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N9247W accident description

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Crash location Unknown
Nearest city Bigfork, MT
48.063286°N, 114.072613°W

Tail number N9247W
Accident date 11 Apr 1998
Aircraft type Piper PA-46-350P
Additional details: None

NTSB description

This report was modified on December 3, 2004.


On April 11, 1998, at 0221 mountain daylight time (MDT), a Piper PA-46-350P Malibu Mirage airplane, N9247W, registered to CMSystems, Inc., of Polson, Montana, and being flown by an airline transport pilot (who held commercial pilot privileges for single-engine land airplanes), disappeared from radar 20 nautical miles east-southeast of Glacier Park International Airport, Kalispell, Montana. Visual meteorological conditions were reported at Glacier Park International at 0156, and an instrument flight rules (IFR) flight plan from Bismarck, North Dakota, to Glacier Park International was in effect. The business flight was operated under 14 CFR 91 and had departed Madison, Wisconsin, at 1945 central daylight time (CDT) on the evening of April 10, making an intermediate fuel stop at Bismarck. The aircraft wreckage was located on June 16, 1998 in the Swan mountain range approximately 10 nautical miles east-northeast of Bigfork, Montana. The aircraft was destroyed, and the pilot and sole passenger were found to have sustained fatal injuries.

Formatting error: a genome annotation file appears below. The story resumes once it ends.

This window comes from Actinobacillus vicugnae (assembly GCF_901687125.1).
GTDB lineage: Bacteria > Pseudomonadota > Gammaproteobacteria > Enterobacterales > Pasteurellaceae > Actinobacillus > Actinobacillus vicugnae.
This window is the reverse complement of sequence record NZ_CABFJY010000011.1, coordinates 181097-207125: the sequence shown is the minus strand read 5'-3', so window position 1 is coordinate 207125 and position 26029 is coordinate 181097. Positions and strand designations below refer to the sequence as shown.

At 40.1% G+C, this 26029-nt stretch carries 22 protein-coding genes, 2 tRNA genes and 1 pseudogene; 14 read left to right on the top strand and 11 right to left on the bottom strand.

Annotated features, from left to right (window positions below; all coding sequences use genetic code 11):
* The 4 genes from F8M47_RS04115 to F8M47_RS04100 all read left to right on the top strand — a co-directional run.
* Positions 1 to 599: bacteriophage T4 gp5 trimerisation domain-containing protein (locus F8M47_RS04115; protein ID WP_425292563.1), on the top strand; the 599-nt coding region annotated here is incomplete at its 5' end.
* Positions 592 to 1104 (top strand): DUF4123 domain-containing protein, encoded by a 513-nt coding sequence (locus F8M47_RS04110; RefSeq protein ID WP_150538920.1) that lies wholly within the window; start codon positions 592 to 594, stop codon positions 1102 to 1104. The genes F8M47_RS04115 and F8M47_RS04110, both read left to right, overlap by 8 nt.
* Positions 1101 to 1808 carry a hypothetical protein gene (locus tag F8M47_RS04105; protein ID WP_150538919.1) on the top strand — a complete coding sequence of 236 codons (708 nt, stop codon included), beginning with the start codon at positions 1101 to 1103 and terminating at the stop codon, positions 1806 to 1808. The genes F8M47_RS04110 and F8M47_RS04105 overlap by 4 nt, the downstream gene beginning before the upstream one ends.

Federal Aviation Administration personnel reported that at the time of the accident, the radar site located in Lakeside, Kalispell, Montana, was under construction to upgrade the facility from an ARSR-3 system to an ARSR-4 system. Due to this construction at the site, the reception of radar signal was inhibited to the northeast of the facility site. The Salt Lake City ARTCC radar tracked the aircraft, which was assigned a transponder code of 2402. The flight path indicated that the aircraft approached this area of blocked radar coverage from the north at an altitude of 11,900 feet then was dropped as it entered the area of blocked radar coverage at 0221:03. One additional secondary return was noted at 0221:14, with a code of 2002, at 11,800 feet.